For me the challenge in Philippians 3 helps me here.  There we read: 12 Not that I have already obtained all this, or have already arrived at my goal, but I press on to take hold of that for which Christ Jesus took hold of me. 13 Brothers and sisters, I do not consider myself yet to have taken hold of it. But one thing I do: Forgetting what is behind and straining toward what is ahead, 14 I press on toward the goal to win the prize for which God has called me heavenward in Christ Jesus.”

What’s the “all this” in verse 12? In the previous section Paul spoke about “the surpassing worth of knowing Christ Jesus my Lord” (v. 8). He speaks of his desire to “gain Christ” (v. 8). He longs to “be found in [Christ]” (v. 9). He want to “know Christ” (v. 10). And he wants to attain “to the resurrection from the dead” (v. 11).

In summary, Paul wants to please the Lord, to glorify Him, to count everything loss in comparison to honoring and serving Him!  And that just makes sense IF the Lord Jesus is who we believe He is — the Lord of glory, the One for Whom we should live each moment, the friend of sinners!

Here are several practical steps you and I can take in becoming much more intentional in following our Lord’s example in loving the lost:

1. Repent of your past of not purposely developing relationships with lost people.

2.  Begin to pray strategically for a few unsaved acquaintances who can become close friends.

3.  Determine to work hard at nurturing and advancing those relationships.

4.  Commit yourself to listening to the stories of your not-yet-born-again friends.

5.  Ask others to pray for you — and for them!

6.  Don’t hesitate to ask other Christians about their unsaved friends.  And if they say they have none, go over Matthew 11:16-19 with them.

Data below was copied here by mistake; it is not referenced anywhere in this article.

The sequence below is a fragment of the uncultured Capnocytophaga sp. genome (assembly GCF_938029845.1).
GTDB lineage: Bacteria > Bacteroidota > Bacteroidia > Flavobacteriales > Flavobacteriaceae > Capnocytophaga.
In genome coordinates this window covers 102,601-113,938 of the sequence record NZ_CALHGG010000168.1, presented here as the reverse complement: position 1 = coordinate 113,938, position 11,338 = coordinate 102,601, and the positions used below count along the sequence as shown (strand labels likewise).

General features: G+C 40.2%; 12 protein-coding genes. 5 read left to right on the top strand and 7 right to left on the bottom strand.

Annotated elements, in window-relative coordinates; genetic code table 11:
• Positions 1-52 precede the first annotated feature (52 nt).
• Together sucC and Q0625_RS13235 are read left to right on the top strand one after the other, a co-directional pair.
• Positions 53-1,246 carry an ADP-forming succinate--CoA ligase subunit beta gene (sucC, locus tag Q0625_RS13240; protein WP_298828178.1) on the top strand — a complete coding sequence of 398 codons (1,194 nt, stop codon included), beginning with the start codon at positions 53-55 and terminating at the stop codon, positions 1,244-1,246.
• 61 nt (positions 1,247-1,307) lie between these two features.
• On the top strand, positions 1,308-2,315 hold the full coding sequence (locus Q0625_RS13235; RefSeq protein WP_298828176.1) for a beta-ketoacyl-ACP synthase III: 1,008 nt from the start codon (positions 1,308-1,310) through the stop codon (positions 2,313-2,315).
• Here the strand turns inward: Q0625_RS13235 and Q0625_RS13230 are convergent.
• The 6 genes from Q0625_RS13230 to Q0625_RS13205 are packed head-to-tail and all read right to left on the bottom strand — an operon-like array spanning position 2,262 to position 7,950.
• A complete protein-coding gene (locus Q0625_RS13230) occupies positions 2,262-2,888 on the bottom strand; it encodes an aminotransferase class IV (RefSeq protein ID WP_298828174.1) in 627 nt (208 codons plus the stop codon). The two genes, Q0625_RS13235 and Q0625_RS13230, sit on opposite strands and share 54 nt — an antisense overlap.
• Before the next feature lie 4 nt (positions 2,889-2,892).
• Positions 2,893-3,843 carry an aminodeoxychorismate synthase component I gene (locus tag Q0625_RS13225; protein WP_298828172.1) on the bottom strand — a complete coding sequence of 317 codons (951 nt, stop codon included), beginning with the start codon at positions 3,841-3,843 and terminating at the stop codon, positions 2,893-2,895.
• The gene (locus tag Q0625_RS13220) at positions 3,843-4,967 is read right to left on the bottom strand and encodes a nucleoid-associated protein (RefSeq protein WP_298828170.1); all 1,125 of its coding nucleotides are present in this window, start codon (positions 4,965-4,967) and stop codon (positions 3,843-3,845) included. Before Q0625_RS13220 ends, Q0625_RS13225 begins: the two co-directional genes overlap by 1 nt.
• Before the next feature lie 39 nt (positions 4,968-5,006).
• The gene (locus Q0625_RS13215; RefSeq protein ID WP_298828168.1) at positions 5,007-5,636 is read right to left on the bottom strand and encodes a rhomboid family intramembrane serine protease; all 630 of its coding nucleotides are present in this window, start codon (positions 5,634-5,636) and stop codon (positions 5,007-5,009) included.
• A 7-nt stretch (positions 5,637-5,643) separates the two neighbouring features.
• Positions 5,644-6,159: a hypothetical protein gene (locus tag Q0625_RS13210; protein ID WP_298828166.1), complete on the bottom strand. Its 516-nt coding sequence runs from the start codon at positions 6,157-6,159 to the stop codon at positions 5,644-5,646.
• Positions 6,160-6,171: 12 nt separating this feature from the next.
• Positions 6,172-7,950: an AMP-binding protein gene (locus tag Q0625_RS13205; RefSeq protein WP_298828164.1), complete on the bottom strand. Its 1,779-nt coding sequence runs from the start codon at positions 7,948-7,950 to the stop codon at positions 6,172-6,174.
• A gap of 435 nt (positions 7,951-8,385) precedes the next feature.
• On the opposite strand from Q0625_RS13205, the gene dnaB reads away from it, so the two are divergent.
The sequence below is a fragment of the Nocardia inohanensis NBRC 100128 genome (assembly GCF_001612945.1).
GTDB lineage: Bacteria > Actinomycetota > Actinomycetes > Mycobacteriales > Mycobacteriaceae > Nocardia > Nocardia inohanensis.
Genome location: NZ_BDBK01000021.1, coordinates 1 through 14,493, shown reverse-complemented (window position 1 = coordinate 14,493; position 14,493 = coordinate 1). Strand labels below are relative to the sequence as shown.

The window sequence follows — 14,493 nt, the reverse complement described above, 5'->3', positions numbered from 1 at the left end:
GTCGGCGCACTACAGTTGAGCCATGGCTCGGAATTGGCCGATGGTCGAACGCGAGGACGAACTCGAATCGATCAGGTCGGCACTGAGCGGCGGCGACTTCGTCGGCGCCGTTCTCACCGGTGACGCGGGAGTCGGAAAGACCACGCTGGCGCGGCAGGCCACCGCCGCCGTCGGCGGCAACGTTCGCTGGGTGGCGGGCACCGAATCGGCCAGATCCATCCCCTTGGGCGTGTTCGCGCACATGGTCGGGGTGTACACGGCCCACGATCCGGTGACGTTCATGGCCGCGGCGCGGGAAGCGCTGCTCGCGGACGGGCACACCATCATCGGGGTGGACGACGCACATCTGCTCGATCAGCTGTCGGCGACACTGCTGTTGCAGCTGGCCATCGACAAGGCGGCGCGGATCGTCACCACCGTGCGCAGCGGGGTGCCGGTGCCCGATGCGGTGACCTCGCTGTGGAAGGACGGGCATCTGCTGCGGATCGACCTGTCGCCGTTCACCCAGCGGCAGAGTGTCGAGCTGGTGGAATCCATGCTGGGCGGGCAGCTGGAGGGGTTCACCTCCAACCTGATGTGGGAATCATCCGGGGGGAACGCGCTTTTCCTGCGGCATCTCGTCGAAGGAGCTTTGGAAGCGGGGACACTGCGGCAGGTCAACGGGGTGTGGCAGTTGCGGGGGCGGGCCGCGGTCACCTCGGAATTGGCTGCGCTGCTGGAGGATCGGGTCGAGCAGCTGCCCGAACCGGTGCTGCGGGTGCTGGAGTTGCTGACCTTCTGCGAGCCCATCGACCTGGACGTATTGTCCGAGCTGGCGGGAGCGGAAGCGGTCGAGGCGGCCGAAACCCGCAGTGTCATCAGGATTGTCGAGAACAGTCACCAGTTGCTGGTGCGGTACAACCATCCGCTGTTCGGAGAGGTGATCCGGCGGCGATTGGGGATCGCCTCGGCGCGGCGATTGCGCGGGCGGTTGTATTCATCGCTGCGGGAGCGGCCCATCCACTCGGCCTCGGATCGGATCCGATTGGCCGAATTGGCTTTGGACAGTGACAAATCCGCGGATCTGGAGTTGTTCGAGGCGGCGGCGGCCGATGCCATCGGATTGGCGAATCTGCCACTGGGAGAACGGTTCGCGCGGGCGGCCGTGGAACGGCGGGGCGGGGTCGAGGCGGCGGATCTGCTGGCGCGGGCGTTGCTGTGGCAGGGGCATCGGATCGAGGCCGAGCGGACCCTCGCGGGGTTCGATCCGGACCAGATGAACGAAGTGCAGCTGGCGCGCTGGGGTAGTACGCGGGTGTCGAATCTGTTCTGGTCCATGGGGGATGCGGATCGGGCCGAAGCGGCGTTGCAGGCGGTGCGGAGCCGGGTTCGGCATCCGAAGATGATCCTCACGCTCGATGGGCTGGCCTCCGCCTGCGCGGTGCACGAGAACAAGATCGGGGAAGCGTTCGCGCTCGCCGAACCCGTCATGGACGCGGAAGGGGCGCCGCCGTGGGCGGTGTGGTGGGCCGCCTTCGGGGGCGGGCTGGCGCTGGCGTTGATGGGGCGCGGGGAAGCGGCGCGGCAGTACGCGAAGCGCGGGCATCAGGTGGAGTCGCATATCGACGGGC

7.  Gently and respectfully ask the leaders in your church about their unsaved friends.  And if they say they have none, ask them if they would be willing to look at Matthew 11:16-19 with you.

8.  Make friendship evangelism a priority in your prayer meetings.  Don’t allow those meetings to degenerate into mere “organ recitals” (= praying for each other’s health).  Pray strategic, personal involvement prayers.  Don’t pray, “Lord, save my friend John.”  No!  Pray, “Lord, give me an opportunity this week to have coffee with John and to ask him about his teenaged son who is on drugs.”

9.  Celebrate breakthroughs in relationships!  Rejoice when good conversations take place.  Praise the Lord with other believers when your lost friends ask good questions.

10.  Do your homework.  Developing serious relationships with sinners will require digging for answers to their questions.  One of my friends had me over to his house for coffee and, somehow, within a few minutes he had asked me what Buddhists believe, what about those who have never heard the gospel, is there really a hell?, etc.

Choose not to be unlike Jesus.  Be a “friend of sinners.”

 

 

 

 

 

 
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Posted by on August 3, 2018 in friendship

 

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“Unlike Jesus” – A Theology Matters Retreat for Dayspring Camp – Part 2

Why be a “friend of sinners” if people aren’t LOST?  I’m looking forward to leading a group of young people at Dayspring Camp in Ironton, Mo., through a study of friendship evangelism. We’ve noticed in our first session that we need a theology of lostness so we understand and act on our mission of being a friend of sinners, like Jesus was (Mt. 11:19).  But we also need —

Session #2- A Theology of FRIENDSHIP!

Can we talk?  Most of us don’t have a clue about real friendship!  The late humorist Erma Bombeck once said, “I read the book How to Be Your Own Best Friend, went out and gained thirty pounds, and haven’t trusted myself since!”

The Christian environment often encourages new believers (either overtly or covertly) not to be friends of sinners.  We surround ourselves with Christian music, Christian wallpaper, and eat only Christian cookies — and we wonder why fewer and fewer lost people are coming to Christ!